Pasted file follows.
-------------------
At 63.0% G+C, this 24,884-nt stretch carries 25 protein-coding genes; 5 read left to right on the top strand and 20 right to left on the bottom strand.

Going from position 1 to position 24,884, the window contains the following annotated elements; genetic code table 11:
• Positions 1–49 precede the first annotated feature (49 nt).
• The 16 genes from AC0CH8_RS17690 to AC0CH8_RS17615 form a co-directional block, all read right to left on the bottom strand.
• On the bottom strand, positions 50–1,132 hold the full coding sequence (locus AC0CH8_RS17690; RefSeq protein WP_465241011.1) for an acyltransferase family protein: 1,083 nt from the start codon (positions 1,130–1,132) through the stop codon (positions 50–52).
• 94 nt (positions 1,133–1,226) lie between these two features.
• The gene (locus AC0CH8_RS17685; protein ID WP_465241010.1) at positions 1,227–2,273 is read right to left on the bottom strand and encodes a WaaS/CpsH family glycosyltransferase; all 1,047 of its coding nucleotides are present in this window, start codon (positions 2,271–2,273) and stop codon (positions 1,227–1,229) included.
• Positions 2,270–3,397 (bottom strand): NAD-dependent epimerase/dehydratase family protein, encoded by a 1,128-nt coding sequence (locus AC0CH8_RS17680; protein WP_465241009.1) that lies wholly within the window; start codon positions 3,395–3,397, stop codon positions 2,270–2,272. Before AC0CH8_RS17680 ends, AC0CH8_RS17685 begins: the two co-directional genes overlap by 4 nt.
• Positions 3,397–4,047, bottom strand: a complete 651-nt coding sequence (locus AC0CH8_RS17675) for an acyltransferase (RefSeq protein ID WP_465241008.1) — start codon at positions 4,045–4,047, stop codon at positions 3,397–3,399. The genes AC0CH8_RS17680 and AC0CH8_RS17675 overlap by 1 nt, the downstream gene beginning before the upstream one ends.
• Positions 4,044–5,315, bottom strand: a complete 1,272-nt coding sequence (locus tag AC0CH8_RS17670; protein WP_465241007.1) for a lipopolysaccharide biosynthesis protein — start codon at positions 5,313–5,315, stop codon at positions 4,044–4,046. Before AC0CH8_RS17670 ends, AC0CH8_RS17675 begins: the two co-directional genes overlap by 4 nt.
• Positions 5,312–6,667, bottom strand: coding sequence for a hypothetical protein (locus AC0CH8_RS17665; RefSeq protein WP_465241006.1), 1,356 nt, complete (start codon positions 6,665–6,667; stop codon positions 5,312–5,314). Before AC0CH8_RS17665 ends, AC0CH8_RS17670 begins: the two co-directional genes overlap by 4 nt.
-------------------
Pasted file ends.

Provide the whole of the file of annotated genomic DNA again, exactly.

At 63.0% G+C, this 24,884-nt stretch carries 25 protein-coding genes; 5 read left to right on the top strand and 20 right to left on the bottom strand.

Going from position 1 to position 24,884, the window contains the following annotated elements; genetic code table 11:
• Positions 1–49 precede the first annotated feature (49 nt).
• The 16 genes from AC0CH8_RS17690 to AC0CH8_RS17615 form a co-directional block, all read right to left on the bottom strand.
• On the bottom strand, positions 50–1,132 hold the full coding sequence (locus AC0CH8_RS17690; RefSeq protein WP_465241011.1) for an acyltransferase family protein: 1,083 nt from the start codon (positions 1,130–1,132) through the stop codon (positions 50–52).
• 94 nt (positions 1,133–1,226) lie between these two features.
• The gene (locus AC0CH8_RS17685; protein ID WP_465241010.1) at positions 1,227–2,273 is read right to left on the bottom strand and encodes a WaaS/CpsH family glycosyltransferase; all 1,047 of its coding nucleotides are present in this window, start codon (positions 2,271–2,273) and stop codon (positions 1,227–1,229) included.
• Positions 2,270–3,397 (bottom strand): NAD-dependent epimerase/dehydratase family protein, encoded by a 1,128-nt coding sequence (locus AC0CH8_RS17680; protein WP_465241009.1) that lies wholly within the window; start codon positions 3,395–3,397, stop codon positions 2,270–2,272. Before AC0CH8_RS17680 ends, AC0CH8_RS17685 begins: the two co-directional genes overlap by 4 nt.
• Positions 3,397–4,047, bottom strand: a complete 651-nt coding sequence (locus AC0CH8_RS17675) for an acyltransferase (RefSeq protein ID WP_465241008.1) — start codon at positions 4,045–4,047, stop codon at positions 3,397–3,399. The genes AC0CH8_RS17680 and AC0CH8_RS17675 overlap by 1 nt, the downstream gene beginning before the upstream one ends.
• Positions 4,044–5,315, bottom strand: a complete 1,272-nt coding sequence (locus tag AC0CH8_RS17670; protein WP_465241007.1) for a lipopolysaccharide biosynthesis protein — start codon at positions 5,313–5,315, stop codon at positions 4,044–4,046. Before AC0CH8_RS17670 ends, AC0CH8_RS17675 begins: the two co-directional genes overlap by 4 nt.
• Positions 5,312–6,667, bottom strand: coding sequence for a hypothetical protein (locus AC0CH8_RS17665; RefSeq protein WP_465241006.1), 1,356 nt, complete (start codon positions 6,665–6,667; stop codon positions 5,312–5,314). Before AC0CH8_RS17665 ends, AC0CH8_RS17670 begins: the two co-directional genes overlap by 4 nt.